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COVID-19 Daily Briefing - Wednesday 4/1

Masks, gloves, employee temperatures - what precautions are necessary and realistic?

Today’s Recap:

  • Thermometers and masks remain the topics of the day.  Many large employers are trying to source both in anticipation of their being required, but early this afternoon the Surgeon General said masks should not be worn by healthy people.  However, the debate continues.  According to Dr. Art Liang at the CDC just last night, “CDC guidance on masks has not changed, however CDC is always reviewing data and relevant information to make informed decisions.”
  • Arizona joined the list of states with stay at home orders and essential employees working only (through April 30th).  Gov. Ducey encouraged restaurants to remain open for takeout and delivery and encouraged patrons to frequent them.
  • The USDA is working to identify critical personal protective equipment (PPE) and sanitization needs in the food supply chain.  They’ve asked for food supply organizations to communicate specific quantities of PPE that would be required in 30 days.  Their spreadsheet is attached but you can also just email your response to foodsupplychain@usda.gov with the subject line “(Your organization name) PPE/Sanitization.  Deadline extended through Thursday  (4/2).
  • The CDC updated their guidelines re: persons exposed to suspected or confirmed COVID patients.  The current guidelines now suggest that the high risk time-frame began 48 hours before the symptoms began.  This means anybody who was exposed to a patient should follow the fourteen day quarantine, but this may now include individuals who were exposed before the patient became symptomatic.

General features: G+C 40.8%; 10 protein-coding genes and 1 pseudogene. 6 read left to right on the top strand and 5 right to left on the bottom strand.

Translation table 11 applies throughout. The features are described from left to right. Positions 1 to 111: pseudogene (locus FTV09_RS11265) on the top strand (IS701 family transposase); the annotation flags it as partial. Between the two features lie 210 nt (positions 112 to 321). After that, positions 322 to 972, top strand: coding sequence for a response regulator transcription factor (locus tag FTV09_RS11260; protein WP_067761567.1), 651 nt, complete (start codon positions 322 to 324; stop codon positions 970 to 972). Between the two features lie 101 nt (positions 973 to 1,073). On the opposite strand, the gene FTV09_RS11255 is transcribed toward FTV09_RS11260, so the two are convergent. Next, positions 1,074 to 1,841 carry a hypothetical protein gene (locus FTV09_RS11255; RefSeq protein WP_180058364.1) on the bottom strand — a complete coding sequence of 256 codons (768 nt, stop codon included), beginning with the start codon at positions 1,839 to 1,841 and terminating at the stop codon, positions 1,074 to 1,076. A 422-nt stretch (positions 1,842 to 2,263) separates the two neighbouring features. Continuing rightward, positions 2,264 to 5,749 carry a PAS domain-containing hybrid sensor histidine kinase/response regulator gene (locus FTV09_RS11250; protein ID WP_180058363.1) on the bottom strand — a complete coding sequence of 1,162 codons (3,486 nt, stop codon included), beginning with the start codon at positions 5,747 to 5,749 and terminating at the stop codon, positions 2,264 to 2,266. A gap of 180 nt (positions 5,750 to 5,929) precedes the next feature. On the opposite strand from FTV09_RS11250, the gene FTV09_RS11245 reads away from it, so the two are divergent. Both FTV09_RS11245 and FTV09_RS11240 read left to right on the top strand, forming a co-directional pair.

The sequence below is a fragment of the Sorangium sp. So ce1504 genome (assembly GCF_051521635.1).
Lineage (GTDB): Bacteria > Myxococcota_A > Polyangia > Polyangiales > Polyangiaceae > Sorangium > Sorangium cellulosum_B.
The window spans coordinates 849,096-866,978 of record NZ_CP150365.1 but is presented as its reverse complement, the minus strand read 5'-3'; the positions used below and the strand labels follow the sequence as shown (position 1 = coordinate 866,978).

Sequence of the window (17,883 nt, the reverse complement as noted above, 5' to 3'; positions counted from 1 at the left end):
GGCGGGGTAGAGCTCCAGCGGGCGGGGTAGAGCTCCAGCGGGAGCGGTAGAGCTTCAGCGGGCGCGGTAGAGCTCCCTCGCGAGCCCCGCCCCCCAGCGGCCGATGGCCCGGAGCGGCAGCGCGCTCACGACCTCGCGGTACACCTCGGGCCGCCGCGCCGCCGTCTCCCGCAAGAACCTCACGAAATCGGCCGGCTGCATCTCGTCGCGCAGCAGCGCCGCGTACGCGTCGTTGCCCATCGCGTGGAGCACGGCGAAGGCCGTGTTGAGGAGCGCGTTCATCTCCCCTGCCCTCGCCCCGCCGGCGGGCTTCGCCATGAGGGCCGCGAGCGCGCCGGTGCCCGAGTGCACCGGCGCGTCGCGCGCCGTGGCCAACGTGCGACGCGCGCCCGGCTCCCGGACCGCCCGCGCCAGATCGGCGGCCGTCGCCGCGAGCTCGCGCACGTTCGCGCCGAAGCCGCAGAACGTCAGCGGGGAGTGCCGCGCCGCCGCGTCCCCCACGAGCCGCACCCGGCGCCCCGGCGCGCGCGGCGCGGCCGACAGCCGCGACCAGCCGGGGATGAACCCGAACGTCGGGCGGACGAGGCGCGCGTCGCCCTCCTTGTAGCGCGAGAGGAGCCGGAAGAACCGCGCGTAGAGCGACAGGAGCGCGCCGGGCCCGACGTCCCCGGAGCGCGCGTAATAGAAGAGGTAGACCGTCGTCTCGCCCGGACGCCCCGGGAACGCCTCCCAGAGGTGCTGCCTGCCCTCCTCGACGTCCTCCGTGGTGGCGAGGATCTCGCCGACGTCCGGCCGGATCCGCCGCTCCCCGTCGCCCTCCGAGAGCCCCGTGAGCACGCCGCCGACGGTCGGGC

• Bad weather in the Northwest (wind and then snow) hampered COVID testing and response but probably encouraged staying at home. 

Your Best Questions of the Day:

  1. An employee got sick overnight.  Should I send them to be tested?

No.  Healthcare providers recommendations will be the same, whether you test positive or not. And the tests, still in short supply, are best reserved for healthcare workers and those sick enough to need hospitalization or medical care.   Your employees medical provider will let them know if they need to seek testing or other medical care. 


  1. Guests keep asking why cashiers aren’t gloved.  Should they be?  And how do we best explain this?

Gloves are confusing and often provide a false sense of security to both employees and guests.  The correct procedure is to wash hands between glove changes, which usually isn’t possible at a cash register or a drive-through.  


Employees who are only handling money and bags can use hand sanitizer between each guest. This generally works well, and employees tend to be more thoughtful about touching their face and remembering to sanitize between each transaction when they’re not wearing gloves.


If you do choose to have employees wear gloves, make sure to train them on proper sanitization, remind them not to touch their face, and don’t forget to make hand sanitizer available at the counter where they’ll be handling money and bags. If cashiers aren’t gloved, guests may be asking why.  Preparing them with a solid explanation about how gloves require hand washing which isn’t available but sanitizer is may help.  Some restaurants and other organizations are allowing optional glove use where gloves were not used before this.


  1. Does the 7 day return-to-work minimum count begin on the day a lab result was reported, or the day the person became sick?

Return to work is minimally seven days after onset of symptoms, but the person must also have their other symptoms improve and be fever free for at least three days without fever-reducing medication like Tylenol.  

 

Best Read of the Day:  

Today, many of you are discussing meal donations to healthcare workers, meal prep in “surge” hospitals, and PPE for volunteering.  This story about restaurants delivering donated meals to hospitals shows the best in us.  

Without Diners, NYC Restaurants Pivot to Feeding Hospital Workers


And in most amusing and rather understandable COVID story of the day:

The woman with the largest following on social media in England right now while quarantined is reaching out to her ex-boyfriends to ask why they broke up with her and then tweeting their responses.  It is hilarious and even the Queen supposedly made a reference to it.   And apparently reaching out to ex boyfriends, lovers, etc. is a COVID thing.



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